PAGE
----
2022 PhD Top Up Scholarships

 

PhD Top Up Scholarships are awarded to applicants who have an outstanding academic record and the potential to pursue full-time PhD studies in cancer-related research.

 

Project title: Making the unseen, seen: Turning on immune genes in breast cancer to improve treatment success
Lead researcher: Mr Eric Alves
Institution: The University of Western Australia
Project description:

Breast cancer is the most common cancer in Australia, with approximately 20,000 diagnoses and 3,000 deaths in 2020 alone. Most breast cancer patients are diagnosed early enough to be successfully treated with surgery, radiotherapy, hormone therapy and/or chemotherapy. However, 20-30% of patients initially diagnosed with early-stage breast cancer will eventually develop a metastatic disease (when the cancer spreads to other parts of the body). In these cases, chemotherapy is the only treatment option, as these drug types can travel through the body and kill the cancer cells that have spread beyond the original location.
Due to the high rates of relapse and drug resistance seen in chemotherapy, targeted cancer immunotherapies have been developed as alternative treatment options. These therapies boost a patient's immune system, to help the immune cells find and kill cancer cells. However, though these treatments have worked well in some hard-to-treat cancers (e.g. melanoma), their use in breast cancer has not been as successful. One major reason for this is that breast cancer itself is able to "turn-off" important genes which help the immune system to "see" the cancer. In doing so, the cancer cells can stay hidden and survive.
This project aims to use state-of-the-art gene editing technology to design and test a new target treatment that can reverse this process and "turn-on" the important genes that breast cancer has previously "turned-off". If successful, the treatment designed as part of this project will help to make breast cancers more visible to the immune system. Therefore, the patient's immune system will better be able to "see" the cancer and work in combination with other currently available therapies to improve their rates of success. Furthermore, given other cancer types also "turn-off" the same genes, this treatment is likely to benefit other cancers as well (e.g. pancreatic cancer).

Funding from Cancer Council WA: $12,000 for 2022 (Up to $30,000 in total for 2021-2023)
Fully supported: In the name of the Estate of Victor Lypka


 

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Project title: Harnessing the genetic signature of tumours that are eliminated by the immune system to improve current therapies
Lead researcher: Ms Hannah Newnes
Institution: The University of Western Australia
Project description:

Immunotherapies work by boosting the immune system to clear tumours. While there have been impressive results, unfortunately a number of patients fail to respond. This project aims to understand the immune response driving elimination versus cancer escape, which is classically a binary response. Patients either have a ‘hot' immune active tumour which is responsive to therapies or a ‘cold' immune inactive tumour which is unresponsive to therapy. Our early data suggests for successful treatment patients require a balance of both ‘hot' and ‘cold' signals to drive a finely tuned ‘warm' environment. An ‘overheated' response drives a short but ultimately ineffectual immune response, which may explain why some patients with a ‘hot' tumour fail to respond to therapy. Using current technology, we can investigate the mechanisms driving ‘warm' responses to recapitulate them in the laboratory. Using this knowledge, we can stratify patients and deliver personalized therapies to switch them from ‘overheated' or ‘cold' tumours to ‘warm' tumours to improve their response to current therapies.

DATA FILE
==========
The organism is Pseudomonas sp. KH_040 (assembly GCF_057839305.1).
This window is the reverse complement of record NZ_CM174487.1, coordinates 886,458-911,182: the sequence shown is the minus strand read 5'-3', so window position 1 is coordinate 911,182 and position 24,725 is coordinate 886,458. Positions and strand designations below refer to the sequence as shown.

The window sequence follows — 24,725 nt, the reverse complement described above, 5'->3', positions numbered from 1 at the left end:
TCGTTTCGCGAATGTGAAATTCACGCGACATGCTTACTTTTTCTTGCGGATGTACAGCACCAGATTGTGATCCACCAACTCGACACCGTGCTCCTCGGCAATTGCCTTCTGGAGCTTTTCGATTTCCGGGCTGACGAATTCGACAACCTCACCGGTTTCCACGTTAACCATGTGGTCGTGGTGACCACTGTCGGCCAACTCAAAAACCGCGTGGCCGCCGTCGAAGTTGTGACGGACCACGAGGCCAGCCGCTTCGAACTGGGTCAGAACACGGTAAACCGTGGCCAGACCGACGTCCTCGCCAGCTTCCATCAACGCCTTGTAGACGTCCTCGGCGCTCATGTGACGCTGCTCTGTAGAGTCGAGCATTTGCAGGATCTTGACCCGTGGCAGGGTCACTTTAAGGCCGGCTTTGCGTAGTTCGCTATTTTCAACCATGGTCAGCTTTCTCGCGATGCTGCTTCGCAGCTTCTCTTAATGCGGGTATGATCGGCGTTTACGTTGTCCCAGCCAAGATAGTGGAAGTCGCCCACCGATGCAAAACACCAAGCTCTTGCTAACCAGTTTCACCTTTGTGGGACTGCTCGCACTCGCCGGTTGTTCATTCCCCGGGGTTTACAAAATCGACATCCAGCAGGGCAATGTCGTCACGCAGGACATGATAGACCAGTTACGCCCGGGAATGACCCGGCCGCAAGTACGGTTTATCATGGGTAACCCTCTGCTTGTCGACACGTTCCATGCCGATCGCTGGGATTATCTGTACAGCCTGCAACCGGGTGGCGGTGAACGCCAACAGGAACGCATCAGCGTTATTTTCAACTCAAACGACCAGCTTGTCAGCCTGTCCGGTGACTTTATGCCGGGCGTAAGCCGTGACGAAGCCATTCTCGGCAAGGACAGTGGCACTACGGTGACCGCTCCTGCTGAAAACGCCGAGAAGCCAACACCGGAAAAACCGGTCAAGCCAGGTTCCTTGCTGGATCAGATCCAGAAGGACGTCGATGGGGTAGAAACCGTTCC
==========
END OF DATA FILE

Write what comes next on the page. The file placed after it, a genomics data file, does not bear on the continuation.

Funding from Cancer Council WA: $6,000 for 2022 (Up to $18,000 in total for 2021-2022)
Fully supported: Lions Cancer Institute Karen and Joshua Chinnery PhD Top Up Scholarship


 

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Project title: Do mesothelioma patients have the right keys to unlock a successful anti-tumour immune response?
Lead researcher: Miss Nicola Principe
Institution: The University of Western Australia
Project description:

Mesothelioma is an incurable cancer caused by asbestos exposure. Australia has one of the highest rates of deaths from mesothelioma, with Western Australia having the highest incidence in Australia due to the mining of asbestos in Wittenoom. Chemotherapy is only palliative, with a short survival of 12 months after diagnosis.
Immunotherapy is an exciting treatment for mesothelioma, working to boost a patient's immune cells (in particular T cells) to clear tumours. Clinical trials combining chemotherapy and immunotherapy display complete cures in some cancer patients, whilst other patients gain no benefit. This may be due to each patient having different T cell receptors or keys that need to unlock the immune system to produce a successful anti-tumour immune response.
With the current technology to study millions of keys at the same time, this project will map distinct combinations of keys associated with a successful anti-tumour immune response, to see if we can predict chemo-immunotherapy outcomes.

Funding from Cancer Council WA: $6,000 for 2022 (Up to $30,000 in total for 2020-2022)
Supported: In the name of Marie-Claude Beugge-Meunier